Nutrition & Behaviour expert Anna Webb highlights some top tips to improve your pups social skills.

As we acclimatise to a new normal, ‘Lockdown’ puppies are queuing around the block for limited spaces at puppy school due to social distancing restrictions and long waiting lists.

But as Lockdown eases there’s no excuse to not socialise your pup. Making up valuable time, providing you teach your pup important ground rules that can be adapted to different situations.

When you turn your dog’s world into a game, based on rules and teamwork, you’ve hit the jackpot.  You’re building trust and respect in every situation: that’s everything from boundaries around the sofa, travelling in the car, on a bus, train or tube, walking in the park or joining you in the pub, café or hotel.

Remember it’s the principle of joining in the game you’ve initiated, which relies on rules and teamwork in every situation with consistency and patience.

Perfecting your dog’s etiquette is easy when you tap into your pup’s innate sense of fun, especially where keeping your dog’s focus and attention is concerned.

It’s all about creating a line of communication that rewards your dog with play and /or food and little speech, but clear body language that he understands.

Otherwise semantics can get lost in translation. Dogs don’t understand English, yet they’re born bilingual in that they speak dog, but can also read us like a book.

Your pup will be tuned to your facial expressions. Facemasks can confuse your pup.  By not being able to see your face in context, so be mindful to acclimatise puppy to Facemasks being on and off, always rewarding a positive reaction.

You can’t lie to your dog. Being able to sniff our fluctuating levels of cortisol in our breath and sweat, your pooch does know if you’re anxious, happy, frustrated or sad.

That’s why all training should begin in the home where distractions are minimal, gradually building to the great outdoors. Always be in a happy, confident and proactive frame of mind, you’ll have more success.

Asking your dog to come to you (every time you ask) is the command that could save your dog’s life! Beginning by asking your pup to move towards you across your front room, may not be as easy as you think!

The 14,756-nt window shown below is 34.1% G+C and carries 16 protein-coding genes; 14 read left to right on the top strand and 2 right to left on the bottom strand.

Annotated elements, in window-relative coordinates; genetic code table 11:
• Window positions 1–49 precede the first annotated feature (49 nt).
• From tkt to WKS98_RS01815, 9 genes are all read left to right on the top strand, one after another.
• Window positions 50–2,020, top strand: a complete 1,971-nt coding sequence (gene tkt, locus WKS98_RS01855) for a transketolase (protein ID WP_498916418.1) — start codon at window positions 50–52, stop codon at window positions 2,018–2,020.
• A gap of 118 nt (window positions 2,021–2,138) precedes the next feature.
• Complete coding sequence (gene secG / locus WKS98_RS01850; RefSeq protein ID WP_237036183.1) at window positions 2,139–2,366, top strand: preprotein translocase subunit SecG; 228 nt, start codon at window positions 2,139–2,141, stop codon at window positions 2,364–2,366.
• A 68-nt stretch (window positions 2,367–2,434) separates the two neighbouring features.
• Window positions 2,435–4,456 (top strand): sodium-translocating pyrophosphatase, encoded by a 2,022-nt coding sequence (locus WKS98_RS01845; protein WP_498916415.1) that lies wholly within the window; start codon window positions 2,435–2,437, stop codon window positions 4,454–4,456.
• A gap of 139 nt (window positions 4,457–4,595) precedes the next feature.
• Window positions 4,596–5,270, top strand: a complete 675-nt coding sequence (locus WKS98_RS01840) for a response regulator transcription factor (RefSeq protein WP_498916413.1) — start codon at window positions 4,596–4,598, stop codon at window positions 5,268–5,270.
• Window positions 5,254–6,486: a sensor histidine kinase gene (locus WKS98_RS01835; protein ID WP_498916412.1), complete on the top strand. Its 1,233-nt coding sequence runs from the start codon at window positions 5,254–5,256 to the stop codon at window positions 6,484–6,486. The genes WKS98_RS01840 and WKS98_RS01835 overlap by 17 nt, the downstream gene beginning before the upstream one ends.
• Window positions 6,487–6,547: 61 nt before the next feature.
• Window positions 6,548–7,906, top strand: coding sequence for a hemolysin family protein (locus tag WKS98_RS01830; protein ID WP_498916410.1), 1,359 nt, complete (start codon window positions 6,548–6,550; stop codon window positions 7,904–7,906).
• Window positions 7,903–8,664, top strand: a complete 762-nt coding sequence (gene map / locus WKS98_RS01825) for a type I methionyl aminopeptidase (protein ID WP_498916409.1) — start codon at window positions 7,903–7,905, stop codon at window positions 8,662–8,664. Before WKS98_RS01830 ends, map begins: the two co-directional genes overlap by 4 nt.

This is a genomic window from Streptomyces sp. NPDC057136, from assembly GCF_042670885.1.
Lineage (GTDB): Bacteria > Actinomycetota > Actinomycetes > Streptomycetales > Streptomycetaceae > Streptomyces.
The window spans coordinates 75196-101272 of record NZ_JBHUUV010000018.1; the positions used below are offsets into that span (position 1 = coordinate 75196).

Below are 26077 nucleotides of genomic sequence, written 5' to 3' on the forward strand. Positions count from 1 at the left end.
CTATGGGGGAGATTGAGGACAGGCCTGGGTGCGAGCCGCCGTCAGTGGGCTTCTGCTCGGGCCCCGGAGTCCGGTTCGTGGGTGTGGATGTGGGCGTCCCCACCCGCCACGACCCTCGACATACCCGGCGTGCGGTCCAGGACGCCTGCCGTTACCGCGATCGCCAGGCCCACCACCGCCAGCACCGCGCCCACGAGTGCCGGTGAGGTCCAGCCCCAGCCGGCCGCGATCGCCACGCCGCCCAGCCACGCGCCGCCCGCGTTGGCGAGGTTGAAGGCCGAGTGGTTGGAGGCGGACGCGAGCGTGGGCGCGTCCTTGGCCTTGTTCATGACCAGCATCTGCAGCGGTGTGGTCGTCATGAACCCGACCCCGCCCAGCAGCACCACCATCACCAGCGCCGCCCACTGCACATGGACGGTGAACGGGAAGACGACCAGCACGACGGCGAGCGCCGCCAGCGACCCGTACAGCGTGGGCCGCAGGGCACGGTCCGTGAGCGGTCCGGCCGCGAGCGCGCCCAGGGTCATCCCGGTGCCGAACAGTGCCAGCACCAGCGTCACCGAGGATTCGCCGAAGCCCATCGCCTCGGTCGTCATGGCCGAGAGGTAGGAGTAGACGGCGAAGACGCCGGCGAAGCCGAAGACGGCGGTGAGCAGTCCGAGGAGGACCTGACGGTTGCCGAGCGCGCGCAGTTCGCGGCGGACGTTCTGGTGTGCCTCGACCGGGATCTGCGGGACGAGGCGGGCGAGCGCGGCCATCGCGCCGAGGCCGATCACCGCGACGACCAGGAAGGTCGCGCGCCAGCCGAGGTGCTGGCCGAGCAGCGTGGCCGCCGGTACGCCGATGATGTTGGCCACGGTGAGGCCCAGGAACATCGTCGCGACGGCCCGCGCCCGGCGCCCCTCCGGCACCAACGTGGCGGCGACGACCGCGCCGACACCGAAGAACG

A long line is invaluable as it helps you pre-empt unwanted behaviours and reward those that you want, and its especially useful when training the recall.

Practice walking to heel indoors and in your garden before you venture onto the pavement, always be armed with tasty treats and a simple rope toy to keep his attention and reward whilst out.

In the park be mindful of too much play with other pups. Whilst dogs should meet and greet lots of people and dogs, for me it should always be controlled and turned into a game, which you play with rules and teamwork.

That’s why a long line helps you call your pup away from distractions like other dogs, picnics, children, joggers, cyclists’ and abide by social distancing rules.

Remember your puppy is growing and too much boisterous play can come back and bite you with conformation injuries later in life.

Gradual interaction with other dogs is best, building to off lead play if you’re sure both have a recall and can adhere to social distancing!

The ‘Eat Out To Help Out’ is a pawfect opportunity to socialise your pup in dog friendly pubs, cafes, and restaurants and practice the ground rules for model doggy etiquette: involving ‘meet and greets’ and ‘settling’. 

‘Settling’ is the key to a successful lunch in the pub where dogs’ mustn’t be a nuisance. It helps shape boundaries like when or when not to sit on the sofa. And is a major advantage for budding ‘office dogs’.

Teach this by encouraging your pup  ‘on the mat’, or to lie down on a preferred mat, blanket, or lightweight bed, and the stay there until you ask him otherwise.

Practice at home! Only ever reward when your pup is ‘on the mat’.  Use a treat to lure him onto ‘the mat’.  Praise this calmly and reward in position on the mat. Repeat.

Gradually move a step away, asking him back into position every time he moves. Build so you can leave the room, return and he’s on the mat!

Establish a release command – like ‘all done’ – so your pup knows when to get off ‘the mat’.

For the polite ‘meet and greets’ dogs’ four feet should remain on the ground. Easy to practice at home, when any jumping is ignored until your pup either stands or sits.

Muddy paws on clean white trousers is never a good look!

Anna Webb – Broadcaster, Author, has studied natural nutrition and therapies with the College of Integrated Veterinary Therapies (CIVT). She lives in London and is owned by Prudence a Miniature Bull Terrier and Mr Binks, a re-homed English Toy Terrier.  www.annawebb.co.uk

To learn more about your dog tune into Anna’s podcast, A DOG’S LIFE with Anna Webb, subscribe for free! It’s streaming on all platforms. For any training, behaviour or nutrition advice see: www.annawebb.co.uk

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